- Developing Your Sociological Imagination
- Observing Society
- Research Design and Analysis
- Theorising Social Life

There are no optional modules in this year.

Year 2
Core modules in this year include:
- Doing Sociological Research
- Modernity and Globalisation
- Risk and Society
- Work, Employment and Society

Optional modules in this year currently include:
- Challenging Global Inequality
- Consumer Society: Critical Themes and Issues
- Digital Cultures: Exploring the Digital in the Humanities and Social Sciences
- Emotions and Social Life
- Equality or Liberation? Theorising Social Justice
- Family, Career and Generation (L5)
- Food, Culture, and Society
- Gender and Sexuality
- Gender and the Media
- Health, Wellbeing, and Happiness
- Learning From Experience
- Media Networks: Exploring Digital Culture
- Media, Culture and National Identity
- Nationalism and Migration: Chaos, Crisis and the Everyday
- Race and Racism
- Screen Media
- Social Power, Elites and Dissent
- Sociology of Culture: Taste, Value and Celebrity
- Sociology of Religion
- The Body: Sociological Perspectives
- The Sociology of Education
- Understanding Personal Life

Placement year (optional)
On this course, you can do an optional work placement year between your 2nd and 3rd years to get valuable experience working in industry.

We’ll help you secure a work placement that fits your situation and ambitions. You’ll get mentoring and support throughout the year.

Year 3
Core modules in this year include:
- Dissertation/Major Project (Sociology)

Optional modules in this year currently include:
- Celebrity and Society
- Challenging Global Inequality
- Consumer Society
- Emotions and Social Life
- Equality or Liberation? Theorising Social Justice
- Family, Career and Generation
- Food, Culture and Society
- Gender and Sexuality
- Health, Wellbeing and Happiness
- Introduction to Teaching
- Learning From Experience
- Media Fan Cultures
- Nationalism and Migration: Chaos, Crisis and the Everyday
- News, War and Peace
- Professional Development: Recruiters and Candidates
- Race and Racism
- Social Power, Elites and Dissent
- Sociology of Culture: Taste, Value and Celebrity
- Sociology of Religion
- Studying Comedy
- The Body: Sociological Perspectives
- Understanding Personal Life

We use the best and most current research and professional practice alongside feedback from our students to make sure course content is relevant to your future career or further studies.

Therefore, some course content may change over time to reflect changes in the discipline or industry and some optional modules may not run every year. If a module doesn’t run, we’ll let you know as soon as possible and help you choose an alternative module.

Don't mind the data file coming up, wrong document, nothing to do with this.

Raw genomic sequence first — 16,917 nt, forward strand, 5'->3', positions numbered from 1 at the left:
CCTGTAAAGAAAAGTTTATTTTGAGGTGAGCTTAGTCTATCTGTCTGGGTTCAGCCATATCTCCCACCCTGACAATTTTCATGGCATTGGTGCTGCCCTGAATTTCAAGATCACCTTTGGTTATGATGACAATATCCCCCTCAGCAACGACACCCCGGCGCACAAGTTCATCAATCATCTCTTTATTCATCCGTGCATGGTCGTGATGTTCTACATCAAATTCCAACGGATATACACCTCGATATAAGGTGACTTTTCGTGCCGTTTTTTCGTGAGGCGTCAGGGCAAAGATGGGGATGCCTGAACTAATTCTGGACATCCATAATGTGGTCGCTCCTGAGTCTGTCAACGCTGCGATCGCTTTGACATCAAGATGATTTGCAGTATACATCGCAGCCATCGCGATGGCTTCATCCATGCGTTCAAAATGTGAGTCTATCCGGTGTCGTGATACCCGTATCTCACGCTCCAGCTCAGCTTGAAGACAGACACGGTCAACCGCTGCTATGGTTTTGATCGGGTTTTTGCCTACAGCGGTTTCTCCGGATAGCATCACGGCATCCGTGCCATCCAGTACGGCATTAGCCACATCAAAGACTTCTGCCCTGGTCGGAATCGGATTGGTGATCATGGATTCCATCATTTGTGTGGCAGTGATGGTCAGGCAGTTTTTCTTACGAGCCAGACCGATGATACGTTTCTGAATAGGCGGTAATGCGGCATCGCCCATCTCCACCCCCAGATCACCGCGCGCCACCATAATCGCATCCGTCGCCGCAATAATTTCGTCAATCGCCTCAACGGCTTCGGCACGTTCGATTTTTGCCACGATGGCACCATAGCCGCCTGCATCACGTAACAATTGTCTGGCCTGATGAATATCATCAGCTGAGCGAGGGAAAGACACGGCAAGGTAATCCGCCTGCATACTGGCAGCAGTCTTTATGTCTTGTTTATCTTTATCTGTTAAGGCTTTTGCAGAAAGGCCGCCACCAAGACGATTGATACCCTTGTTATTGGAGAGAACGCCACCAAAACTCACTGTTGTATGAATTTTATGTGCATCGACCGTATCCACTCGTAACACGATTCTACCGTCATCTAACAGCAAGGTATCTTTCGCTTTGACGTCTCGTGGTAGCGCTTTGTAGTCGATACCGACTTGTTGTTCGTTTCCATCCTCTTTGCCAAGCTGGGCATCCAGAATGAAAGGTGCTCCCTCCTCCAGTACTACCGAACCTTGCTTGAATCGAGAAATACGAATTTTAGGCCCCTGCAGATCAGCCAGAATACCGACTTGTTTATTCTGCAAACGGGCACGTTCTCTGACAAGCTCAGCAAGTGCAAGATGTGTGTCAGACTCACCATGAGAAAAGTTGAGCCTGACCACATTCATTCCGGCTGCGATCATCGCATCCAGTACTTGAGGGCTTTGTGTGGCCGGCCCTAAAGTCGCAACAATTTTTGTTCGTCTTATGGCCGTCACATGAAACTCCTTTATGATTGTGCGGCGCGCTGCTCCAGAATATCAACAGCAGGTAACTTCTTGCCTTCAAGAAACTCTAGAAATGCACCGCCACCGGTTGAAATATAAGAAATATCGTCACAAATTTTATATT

Assessment methods

You will be assessed throughout this course via a wide range of assessment methods including:

- written essays and tests
- both group and individual projects
- seminar participation
- examinations
- a 10,000-word dissertation

Tuition fees

Select where you currently live to see what you'll pay:

Channel Islands
£9,250
per year
England
£9,250
per year
EU
£9,250
per year
International
£16,200
per year
Northern Ireland
£9,250
per year
Republic of Ireland
£9,250
per year
Scotland
£9,250
per year
Wales
£9,250
per year

The Uni


Course location:

University of Portsmouth

Department:

Faculty of Humanities and Social Sciences

Read full university profile

What students say


We've crunched the numbers to see if overall student satisfaction here is high, medium or low compared to students studying this subject(s) at other universities.

68%
med
Sociology

How do students rate their degree experience?

The stats below relate to the general subject area/s at this university, not this specific course. We show this where there isn’t enough data about the course, or where this is the most detailed info available to us.

Sociology

Teaching and learning

77%
Staff make the subject interesting
82%
Staff are good at explaining things
74%
Ideas and concepts are explored in-depth
71%
Opportunities to apply what I've learned

Assessment and feedback

Feedback on work has been timely
Feedback on work has been helpful
Staff are contactable when needed
Good advice available when making study choices

Resources and organisation

69%
Library resources
76%
IT resources
71%
Course specific equipment and facilities
58%
Course is well organised and has run smoothly

Student voice

Staff value students' opinions
Feel part of a community on my course

Who studies this subject and how do they get on?

96%
UK students
4%
International students
19%
Male students
81%
Female students
81%
2:1 or above
14%
First year drop out rate

Most popular A-Levels studied (and grade achieved)

C
C
D

After graduation


The stats in this section relate to the general subject area/s at this university – not this specific course. We show this where there isn't enough data about the course, or where this is the most detailed info available to us.

Sociology

What are graduates doing after six months?

This is what graduates told us they were doing (and earning), shortly after completing their course. We've crunched the numbers to show you if these immediate prospects are high, medium or low, compared to those studying this subject/s at other universities.

£21,000
high
Average annual salary
99%
high
Employed or in further education
55%
high
Employed in a role where degree was essential or beneficial

Top job areas of graduates

16%
Welfare and housing associate professionals
13%
Protective service occupations
9%